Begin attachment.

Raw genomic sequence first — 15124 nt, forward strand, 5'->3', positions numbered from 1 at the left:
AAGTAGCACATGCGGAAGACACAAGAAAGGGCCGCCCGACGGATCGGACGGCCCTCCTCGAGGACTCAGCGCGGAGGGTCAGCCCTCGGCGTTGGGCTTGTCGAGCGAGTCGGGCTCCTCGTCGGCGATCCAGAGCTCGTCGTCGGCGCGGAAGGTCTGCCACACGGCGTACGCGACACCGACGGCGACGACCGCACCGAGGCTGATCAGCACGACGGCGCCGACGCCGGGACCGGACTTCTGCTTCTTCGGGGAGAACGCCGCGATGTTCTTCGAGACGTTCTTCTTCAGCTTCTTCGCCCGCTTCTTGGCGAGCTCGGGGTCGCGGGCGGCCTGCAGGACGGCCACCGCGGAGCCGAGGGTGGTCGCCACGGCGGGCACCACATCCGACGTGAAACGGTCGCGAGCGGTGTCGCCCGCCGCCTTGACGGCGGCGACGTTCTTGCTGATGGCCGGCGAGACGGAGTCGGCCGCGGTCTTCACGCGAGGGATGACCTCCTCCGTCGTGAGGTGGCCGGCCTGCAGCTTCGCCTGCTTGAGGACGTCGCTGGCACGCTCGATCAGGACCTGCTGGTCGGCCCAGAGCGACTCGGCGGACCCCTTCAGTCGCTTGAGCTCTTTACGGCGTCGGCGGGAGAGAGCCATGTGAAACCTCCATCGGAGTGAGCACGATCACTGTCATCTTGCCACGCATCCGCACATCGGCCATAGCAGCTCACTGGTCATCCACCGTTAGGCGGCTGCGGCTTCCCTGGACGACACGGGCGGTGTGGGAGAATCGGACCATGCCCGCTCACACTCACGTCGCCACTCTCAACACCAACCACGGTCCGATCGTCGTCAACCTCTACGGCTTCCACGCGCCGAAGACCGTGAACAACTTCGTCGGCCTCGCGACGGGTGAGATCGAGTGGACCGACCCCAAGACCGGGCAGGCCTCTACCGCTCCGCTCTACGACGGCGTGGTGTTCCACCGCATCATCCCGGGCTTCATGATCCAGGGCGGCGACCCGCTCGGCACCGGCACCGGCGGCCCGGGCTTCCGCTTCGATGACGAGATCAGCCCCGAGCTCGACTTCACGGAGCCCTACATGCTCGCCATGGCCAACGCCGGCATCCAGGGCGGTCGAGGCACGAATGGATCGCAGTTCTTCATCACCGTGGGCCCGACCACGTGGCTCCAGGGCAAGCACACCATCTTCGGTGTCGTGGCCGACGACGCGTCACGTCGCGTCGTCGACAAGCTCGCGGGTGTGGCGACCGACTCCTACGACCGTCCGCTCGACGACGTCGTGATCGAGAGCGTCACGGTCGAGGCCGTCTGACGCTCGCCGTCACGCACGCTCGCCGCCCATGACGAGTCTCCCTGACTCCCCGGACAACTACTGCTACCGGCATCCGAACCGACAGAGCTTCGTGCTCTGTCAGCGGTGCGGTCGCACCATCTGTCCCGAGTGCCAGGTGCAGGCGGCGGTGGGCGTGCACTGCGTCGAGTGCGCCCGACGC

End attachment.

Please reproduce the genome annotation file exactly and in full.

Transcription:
Raw genomic sequence first — 15124 nt, forward strand, 5'->3', positions numbered from 1 at the left:
AAGTAGCACATGCGGAAGACACAAGAAAGGGCCGCCCGACGGATCGGACGGCCCTCCTCGAGGACTCAGCGCGGAGGGTCAGCCCTCGGCGTTGGGCTTGTCGAGCGAGTCGGGCTCCTCGTCGGCGATCCAGAGCTCGTCGTCGGCGCGGAAGGTCTGCCACACGGCGTACGCGACACCGACGGCGACGACCGCACCGAGGCTGATCAGCACGACGGCGCCGACGCCGGGACCGGACTTCTGCTTCTTCGGGGAGAACGCCGCGATGTTCTTCGAGACGTTCTTCTTCAGCTTCTTCGCCCGCTTCTTGGCGAGCTCGGGGTCGCGGGCGGCCTGCAGGACGGCCACCGCGGAGCCGAGGGTGGTCGCCACGGCGGGCACCACATCCGACGTGAAACGGTCGCGAGCGGTGTCGCCCGCCGCCTTGACGGCGGCGACGTTCTTGCTGATGGCCGGCGAGACGGAGTCGGCCGCGGTCTTCACGCGAGGGATGACCTCCTCCGTCGTGAGGTGGCCGGCCTGCAGCTTCGCCTGCTTGAGGACGTCGCTGGCACGCTCGATCAGGACCTGCTGGTCGGCCCAGAGCGACTCGGCGGACCCCTTCAGTCGCTTGAGCTCTTTACGGCGTCGGCGGGAGAGAGCCATGTGAAACCTCCATCGGAGTGAGCACGATCACTGTCATCTTGCCACGCATCCGCACATCGGCCATAGCAGCTCACTGGTCATCCACCGTTAGGCGGCTGCGGCTTCCCTGGACGACACGGGCGGTGTGGGAGAATCGGACCATGCCCGCTCACACTCACGTCGCCACTCTCAACACCAACCACGGTCCGATCGTCGTCAACCTCTACGGCTTCCACGCGCCGAAGACCGTGAACAACTTCGTCGGCCTCGCGACGGGTGAGATCGAGTGGACCGACCCCAAGACCGGGCAGGCCTCTACCGCTCCGCTCTACGACGGCGTGGTGTTCCACCGCATCATCCCGGGCTTCATGATCCAGGGCGGCGACCCGCTCGGCACCGGCACCGGCGGCCCGGGCTTCCGCTTCGATGACGAGATCAGCCCCGAGCTCGACTTCACGGAGCCCTACATGCTCGCCATGGCCAACGCCGGCATCCAGGGCGGTCGAGGCACGAATGGATCGCAGTTCTTCATCACCGTGGGCCCGACCACGTGGCTCCAGGGCAAGCACACCATCTTCGGTGTCGTGGCCGACGACGCGTCACGTCGCGTCGTCGACAAGCTCGCGGGTGTGGCGACCGACTCCTACGACCGTCCGCTCGACGACGTCGTGATCGAGAGCGTCACGGTCGAGGCCGTCTGACGCTCGCCGTCACGCACGCTCGCCGCCCATGACGAGTCTCCCTGACTCCCCGGACAACTACTGCTACCGGCATCCGAACCGACAGAGCTTCGTGCTCTGTCAGCGGTGCGGTCGCACCATCTGTCCCGAGTGCCAGGTGCAGGCGGCGGTGGGCGTGCACTGCGTCGAGTGCGCCCGACGC